Opinion Editorial
Terror in Australia: the Question No One Wants to Ask
By Peter Ahern
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Two hostages hold up an Islamic banner in a Sydney cafe.
(AINA) -- Australia, the self-styled lucky country, is joining the rest of the world in having to face up to Islamist terrorism. On Monday an ex-Shia-turned-Sunni Muslim, Man Haron Monis, took seventeen hostages in a cafe in Sydney. A sixteen hour siege followed, during which he issued a list of demands, including that police deliver to him a flag of the Islamic State. After the gunman shot one hostage, police stormed the cafe and in the ensuing firefight, the gunman and a further hostage were killed, with several others wounded.

When the siege began, Sydney Muslim community representatives lost no time issuing statements condemning the gunman and declaring that such terrorist actions had nothing to do with the religion of Islam. With concerns of a backlash against the local Muslim minority community, many Australians have joined a social media campaign offering to travel together with Muslims on public transport.

This terror drama has been reported on ad infinitum by experts and journalists. Among the mass of commentary, it is striking that there is one area of discussion where the commentators have dared not tread. One caller in a talk-back programme on radio hinted at this unmentionable topic when he claimed that in fact there was support for terror activity in the Qur'an. The radio presenter quickly cut him off, declaring that such statements were inappropriate and, besides, the non-Muslim caller was not qualified to speak about the Qur'an.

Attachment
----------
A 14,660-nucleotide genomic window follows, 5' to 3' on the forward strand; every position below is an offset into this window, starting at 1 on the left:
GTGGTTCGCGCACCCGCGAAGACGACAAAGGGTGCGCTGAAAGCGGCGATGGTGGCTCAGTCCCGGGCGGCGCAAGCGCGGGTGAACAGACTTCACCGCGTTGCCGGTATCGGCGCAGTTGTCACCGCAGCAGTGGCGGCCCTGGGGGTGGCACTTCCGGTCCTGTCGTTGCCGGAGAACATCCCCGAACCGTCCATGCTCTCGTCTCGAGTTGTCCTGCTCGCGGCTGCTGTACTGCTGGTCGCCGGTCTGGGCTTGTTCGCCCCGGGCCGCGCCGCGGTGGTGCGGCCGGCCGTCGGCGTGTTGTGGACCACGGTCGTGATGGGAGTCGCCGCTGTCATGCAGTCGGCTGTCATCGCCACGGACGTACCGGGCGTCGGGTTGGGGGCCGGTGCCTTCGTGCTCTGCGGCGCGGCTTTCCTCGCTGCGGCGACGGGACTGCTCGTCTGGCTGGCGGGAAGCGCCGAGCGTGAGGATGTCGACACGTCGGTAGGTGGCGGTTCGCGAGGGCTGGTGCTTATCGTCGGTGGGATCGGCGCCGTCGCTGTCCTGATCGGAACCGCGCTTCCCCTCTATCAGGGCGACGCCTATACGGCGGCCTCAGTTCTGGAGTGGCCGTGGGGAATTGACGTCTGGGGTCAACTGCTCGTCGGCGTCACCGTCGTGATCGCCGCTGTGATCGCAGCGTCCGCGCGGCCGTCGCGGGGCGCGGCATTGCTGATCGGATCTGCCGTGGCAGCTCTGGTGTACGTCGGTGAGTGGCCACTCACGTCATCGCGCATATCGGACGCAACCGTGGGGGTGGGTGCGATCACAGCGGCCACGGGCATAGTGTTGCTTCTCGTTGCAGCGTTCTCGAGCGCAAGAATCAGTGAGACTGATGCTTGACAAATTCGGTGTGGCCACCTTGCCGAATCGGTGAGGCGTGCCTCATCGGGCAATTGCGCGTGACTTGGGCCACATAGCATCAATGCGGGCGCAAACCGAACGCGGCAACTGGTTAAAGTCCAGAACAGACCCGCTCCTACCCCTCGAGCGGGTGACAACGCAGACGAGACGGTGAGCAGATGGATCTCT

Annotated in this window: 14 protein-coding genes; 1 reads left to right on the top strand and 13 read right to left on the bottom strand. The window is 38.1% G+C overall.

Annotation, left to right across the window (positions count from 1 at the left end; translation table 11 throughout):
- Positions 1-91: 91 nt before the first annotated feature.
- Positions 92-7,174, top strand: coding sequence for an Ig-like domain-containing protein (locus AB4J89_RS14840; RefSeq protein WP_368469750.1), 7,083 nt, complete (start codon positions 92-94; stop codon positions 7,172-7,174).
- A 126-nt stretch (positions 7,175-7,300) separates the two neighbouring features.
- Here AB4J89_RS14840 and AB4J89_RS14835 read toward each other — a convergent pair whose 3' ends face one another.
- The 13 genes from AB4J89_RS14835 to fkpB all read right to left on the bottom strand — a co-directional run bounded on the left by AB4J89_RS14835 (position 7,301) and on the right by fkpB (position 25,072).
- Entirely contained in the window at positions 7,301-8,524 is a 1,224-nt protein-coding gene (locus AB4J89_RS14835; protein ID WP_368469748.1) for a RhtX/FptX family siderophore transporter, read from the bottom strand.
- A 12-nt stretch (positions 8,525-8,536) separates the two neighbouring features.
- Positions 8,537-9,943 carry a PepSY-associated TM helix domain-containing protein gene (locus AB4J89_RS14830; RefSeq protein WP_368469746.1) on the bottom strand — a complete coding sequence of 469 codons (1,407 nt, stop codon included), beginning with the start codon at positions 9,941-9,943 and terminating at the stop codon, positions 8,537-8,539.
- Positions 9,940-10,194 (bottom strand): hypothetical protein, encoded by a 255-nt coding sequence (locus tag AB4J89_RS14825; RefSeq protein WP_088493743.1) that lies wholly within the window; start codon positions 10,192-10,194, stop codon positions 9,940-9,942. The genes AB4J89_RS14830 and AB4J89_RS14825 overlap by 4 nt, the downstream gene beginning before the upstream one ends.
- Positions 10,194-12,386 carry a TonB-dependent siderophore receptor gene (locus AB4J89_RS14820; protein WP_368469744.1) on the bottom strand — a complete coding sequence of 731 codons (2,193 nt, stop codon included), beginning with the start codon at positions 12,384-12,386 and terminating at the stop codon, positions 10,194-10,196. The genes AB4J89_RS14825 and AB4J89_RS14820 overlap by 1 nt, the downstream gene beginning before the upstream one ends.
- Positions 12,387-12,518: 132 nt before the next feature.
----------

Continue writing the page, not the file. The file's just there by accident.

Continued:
In fact, the censored caller was making an important point, about which there has been a deafening silence in the flood of commentary taking place about this incident in Australia. That is the question as to whether the violent actions of such radical Islamists have any foundation in the religion of Islam.

Intimidation and violence are solidly grounded within Islam, especially in the life of its prophet, Muhammad. Such a claim should be discussed -- but strikingly the name of Muhammad has not been mentioned at any stage in the flood of media commentary in Australia regarding the latest incident.

Islamist radicals do not look back to Napoleon as their model, nor to Julius Caesar, nor to Genghis Khan. But they most certainly do look back to Muhammad, the primary exemplar of militant activism.

Muhammad was a warrior warlord who expanded his domains through military means. According to the primary Islamic texts themselves, he personally took part in around 27 battles, and indeed was wounded. These primary texts -- the Qur'an to some degree, but especially the Hadith traditions and the principal biography -- provide a clear window into the model Jihad warrior that Muhammad was.

Ibn Ishaq's authoritative biography of Muhammad records that apart from his military conquests, he instructed his supporters on occasions to liquidate key opponents; he sanctioned a process that led to the beheading of at least 600 Jews; and he took certain wives of his opponents as concubines, serving as booty from war.

So when we read that in Iraq warriors of the terrorist Islamic State expand their domains through military action, murdering their opponents, beheading captives, and taking the women from conquered Yazidi and Christian groups as war booty concubines, there can be little doubt who these Islamic State warriors are looking back to.

Furthermore, so-called "lone wolf" attacks by radical Islamists, such as the recently concluded terror incident in Sydney carried out by Man Haron Monis, take their inspiration from the warriors of the Islamic State, who take their inspiration from Muhammad.

In Australia, which is just beginning to experience the challenge of radical Islamism -- and it will get much worse -- it is not possible to discuss the forbidden topic of the link between today's radicals and Muhammad. In order to have any hope of addressing the problem of rising Islamic radicalism, that discussion will have to take place. And moderate Muslims will need to be willing to join in the discussion in order for there to be any progress in the campaign against radical Islam.

Peter Ahern is a British freelance writer on religion, politics and society.

Views and opinions expressed in guest editorials do not necessarily reflect the views and opinions of AINA.
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